Siding with barbecue
When it comes to barbecue, foodservice directors are balancing authenticity with innovation in their side dishes.
There’s perhaps no cuisine Americans are more passionate about than barbecue. They wait in long lines for the best pulled pork sandwich, host entire festivals and competitions around brisket and debate the best barbecue joints in nearly every food publication in the country.
But you can’t have barbecue without sides, and they can be as varied as the meats they accompany. For example, Timothy Gee, executive chef at Robert Wood Johnson University Hospital in New Brunswick, N.J., believes old standards are best.
“[When it comes to barbecue], I see most trends thrown out the window,” Gee says. “It’s one of those things that’s all about comfort. Classics are always the way to go.”
The hospital recently partnered with a local barbecue restaurant as part of its visiting chef series. Once a quarter, the hospital offers the restaurant’s smoked meats alongside traditional sides of mac and cheese, collard greens, baked beans and cornbread, all made in-house at the hospital.
“It’s a very popular concept and a great way to give our customers something different,” says Gee, who says sales average more than $20,000 dollars every time the event is offered, a nearly 10 percent increase over a normal day’s revenue.
Other operators, such as Mike Folino, assistant director of nutrition services at The Ohio State University Wexner Medical Center in Columbus, Ohio, say their customers prefer modern variations of such sides. He says the most popular barbecue side dishes jalapeno cheddar corn muffins and a chipotle three-bean salad.
Get creative, keep it authentic
“The world expects more than baked beans and coleslaw, so we need to always be thinking outside the box,” says Folino. He also likes to mix up preparation methods, such as serving roasted or grilled corn versus steamed, and offer different types of grains, such as using orzo in a salad instead of a more traditional pasta such as penne.
Craig Tarrant, executive chef for the Compass Group at Microsoft Corp. in Redmond, Wash., can relate. His team recently launched a house-smoked barbecue concept called ‘Q,’ which offers a rotating menu on a three-week cycle reflecting Texas, Memphis and Carolina barbecue.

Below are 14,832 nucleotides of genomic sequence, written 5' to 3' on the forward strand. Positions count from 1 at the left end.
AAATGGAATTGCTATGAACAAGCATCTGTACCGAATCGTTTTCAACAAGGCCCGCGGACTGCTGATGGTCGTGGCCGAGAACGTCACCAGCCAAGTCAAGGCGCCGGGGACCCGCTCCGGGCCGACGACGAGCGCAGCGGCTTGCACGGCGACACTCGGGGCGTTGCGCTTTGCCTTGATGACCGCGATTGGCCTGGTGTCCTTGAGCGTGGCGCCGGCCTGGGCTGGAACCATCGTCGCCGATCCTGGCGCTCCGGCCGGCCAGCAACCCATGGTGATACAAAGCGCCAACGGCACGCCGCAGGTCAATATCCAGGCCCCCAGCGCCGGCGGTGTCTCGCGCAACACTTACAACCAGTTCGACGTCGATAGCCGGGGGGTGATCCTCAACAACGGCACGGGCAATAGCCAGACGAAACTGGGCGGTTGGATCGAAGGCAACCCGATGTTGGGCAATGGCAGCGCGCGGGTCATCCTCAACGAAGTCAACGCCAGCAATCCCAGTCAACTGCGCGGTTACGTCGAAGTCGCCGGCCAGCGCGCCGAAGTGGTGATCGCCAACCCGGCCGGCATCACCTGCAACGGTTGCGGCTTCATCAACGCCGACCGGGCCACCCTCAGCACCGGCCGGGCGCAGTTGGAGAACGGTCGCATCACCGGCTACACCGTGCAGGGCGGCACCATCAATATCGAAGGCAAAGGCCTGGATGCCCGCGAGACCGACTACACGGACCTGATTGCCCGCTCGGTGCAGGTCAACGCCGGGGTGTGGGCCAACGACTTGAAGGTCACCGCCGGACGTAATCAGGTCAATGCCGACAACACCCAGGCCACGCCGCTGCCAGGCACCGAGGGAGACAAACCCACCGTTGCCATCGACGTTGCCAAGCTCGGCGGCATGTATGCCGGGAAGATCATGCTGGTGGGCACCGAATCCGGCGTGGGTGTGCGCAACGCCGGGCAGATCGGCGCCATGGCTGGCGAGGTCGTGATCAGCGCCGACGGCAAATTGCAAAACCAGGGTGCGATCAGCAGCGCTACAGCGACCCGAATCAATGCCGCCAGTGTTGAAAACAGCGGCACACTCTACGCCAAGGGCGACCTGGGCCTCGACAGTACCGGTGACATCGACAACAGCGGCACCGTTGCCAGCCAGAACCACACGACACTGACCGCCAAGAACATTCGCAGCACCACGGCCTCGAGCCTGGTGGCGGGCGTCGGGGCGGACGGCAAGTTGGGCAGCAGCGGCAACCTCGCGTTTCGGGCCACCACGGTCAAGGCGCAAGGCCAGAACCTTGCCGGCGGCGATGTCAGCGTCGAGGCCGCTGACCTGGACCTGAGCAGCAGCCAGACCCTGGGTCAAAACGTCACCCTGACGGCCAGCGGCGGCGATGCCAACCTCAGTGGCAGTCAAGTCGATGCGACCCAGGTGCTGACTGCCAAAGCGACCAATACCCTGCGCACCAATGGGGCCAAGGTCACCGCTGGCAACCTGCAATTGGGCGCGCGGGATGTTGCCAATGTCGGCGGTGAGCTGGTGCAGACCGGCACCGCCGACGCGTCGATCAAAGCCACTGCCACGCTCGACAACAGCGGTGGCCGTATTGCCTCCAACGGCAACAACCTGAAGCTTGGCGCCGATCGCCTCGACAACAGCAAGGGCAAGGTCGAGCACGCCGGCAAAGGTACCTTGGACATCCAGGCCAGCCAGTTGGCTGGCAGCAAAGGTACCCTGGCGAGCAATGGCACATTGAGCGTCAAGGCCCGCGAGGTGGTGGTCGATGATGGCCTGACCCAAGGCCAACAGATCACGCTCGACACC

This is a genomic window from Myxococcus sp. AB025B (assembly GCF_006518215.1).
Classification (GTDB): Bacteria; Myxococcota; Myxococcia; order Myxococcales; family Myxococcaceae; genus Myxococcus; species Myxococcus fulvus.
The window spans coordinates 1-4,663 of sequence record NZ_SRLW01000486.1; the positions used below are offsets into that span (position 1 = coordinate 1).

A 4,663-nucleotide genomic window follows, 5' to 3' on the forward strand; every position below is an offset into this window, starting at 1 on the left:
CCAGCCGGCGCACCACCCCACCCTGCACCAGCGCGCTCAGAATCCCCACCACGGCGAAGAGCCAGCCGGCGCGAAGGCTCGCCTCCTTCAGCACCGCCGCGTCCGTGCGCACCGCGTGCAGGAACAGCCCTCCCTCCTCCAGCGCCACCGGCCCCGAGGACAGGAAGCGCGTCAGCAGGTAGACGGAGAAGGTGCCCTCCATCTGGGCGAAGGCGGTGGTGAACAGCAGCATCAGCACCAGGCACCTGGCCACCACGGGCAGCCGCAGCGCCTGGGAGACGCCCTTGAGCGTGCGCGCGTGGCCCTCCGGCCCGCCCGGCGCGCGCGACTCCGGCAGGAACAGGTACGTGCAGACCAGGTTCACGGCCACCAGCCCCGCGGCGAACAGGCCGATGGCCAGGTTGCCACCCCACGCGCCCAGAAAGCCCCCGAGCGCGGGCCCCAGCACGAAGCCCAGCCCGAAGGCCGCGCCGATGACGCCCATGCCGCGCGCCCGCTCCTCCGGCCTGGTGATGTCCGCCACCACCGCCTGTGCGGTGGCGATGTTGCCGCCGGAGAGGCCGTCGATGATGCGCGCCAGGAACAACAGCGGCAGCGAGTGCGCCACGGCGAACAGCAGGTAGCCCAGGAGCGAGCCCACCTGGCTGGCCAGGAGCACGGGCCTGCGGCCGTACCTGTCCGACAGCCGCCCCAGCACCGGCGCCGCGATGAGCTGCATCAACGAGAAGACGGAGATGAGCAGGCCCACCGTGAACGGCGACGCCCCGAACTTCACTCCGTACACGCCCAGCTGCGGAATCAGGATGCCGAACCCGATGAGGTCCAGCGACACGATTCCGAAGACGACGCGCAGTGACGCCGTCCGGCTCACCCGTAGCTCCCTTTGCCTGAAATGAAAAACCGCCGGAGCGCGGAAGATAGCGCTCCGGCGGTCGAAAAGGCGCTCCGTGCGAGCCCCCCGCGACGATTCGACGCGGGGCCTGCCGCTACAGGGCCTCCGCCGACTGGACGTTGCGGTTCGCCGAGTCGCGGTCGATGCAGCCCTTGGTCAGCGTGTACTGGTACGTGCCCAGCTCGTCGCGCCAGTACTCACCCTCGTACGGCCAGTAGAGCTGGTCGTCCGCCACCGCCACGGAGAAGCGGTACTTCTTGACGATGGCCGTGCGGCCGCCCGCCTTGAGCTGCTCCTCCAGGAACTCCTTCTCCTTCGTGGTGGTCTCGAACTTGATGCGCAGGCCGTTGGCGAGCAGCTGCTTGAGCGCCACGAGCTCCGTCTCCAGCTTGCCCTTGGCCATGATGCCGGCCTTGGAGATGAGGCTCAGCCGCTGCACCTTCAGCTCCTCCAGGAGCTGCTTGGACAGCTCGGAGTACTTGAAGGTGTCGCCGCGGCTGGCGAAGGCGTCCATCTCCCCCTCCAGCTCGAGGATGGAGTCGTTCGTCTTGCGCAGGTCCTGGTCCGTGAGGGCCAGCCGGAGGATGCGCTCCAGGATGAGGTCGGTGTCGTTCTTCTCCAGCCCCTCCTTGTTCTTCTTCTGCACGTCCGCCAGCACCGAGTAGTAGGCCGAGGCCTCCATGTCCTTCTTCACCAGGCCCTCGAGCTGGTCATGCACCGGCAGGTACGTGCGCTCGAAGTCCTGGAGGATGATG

“Regional authenticity, even down to the beverages and desserts, is key,” says Tarrant, who varies his sides according to which region of barbecue is being served.
For example, when Carolina barbecue is featured, sides include sweet potato salad, bacon-braised greens and corn on the cob. When it’s Memphis barbecue week, sides change to potato salad, pit-baked beans, Hoppin’ John and cucumber salad. For Texas style, sides feature whole roasted red potatoes, creamed spinach with bacon, cowboy beans and southwestern corn salad.
“These sides were intentionally chosen to reflect popular foods of the area, and to best complement the flavors of the woods and unique barbecue sauces used in each region,” says Tarrant.
Research, then serve
Before introducing barbecue to their menus, Tarrant recommends that operators do their homework. He says books are a good place to start, but “the best homework is eating the food.”
“Go to barbecue competitions, speak to the pitmasters, taste the foods and learn the subtleties that make each region’s barbecue distinct,” says Tarrant.
Enhance the smoke or cleanse the palate
Barbecue side items typically fall into one of two categories. They either enhance the smoky barbecue flavor, like pit-smoked beans or sides like cucumber salad are intended as palate cleansers to temper the meats, Tarrant says. He suggests tasting sides on their own and then with the meats to better understand how the flavors interact.
Equally important is variety, especially since some customers, such as vegetarians, may opt for sides only. Folino says he offers four a la carte side choices daily. “Our focus is on offering an overall balanced plate in regards to the entire flavor profile,” Folino says. “We use a mix of textures, color and flavor to complete our dishes.”
Add portion control
The challenge with traditional barbecue sides is the high calorie count, says Gee, who focuses on portion control by limiting portions to no more than four or five ounces.
Folino’s team works to make traditional favorites healthy without sacrificing flavor. “It’s all about subtle changes and being creative,” Folino says.
For example, Wexner Medical Center’s three-bean salad is made with cumin and cilantro for maximum flavor with minimal caloric impact. Similarly, vinegar-based slaws are served instead of mayonnaise-based versions, and smoked turkey replaces the fatty pork in collard greens.
“It’s all about subtle changes and being creative,” Folino says.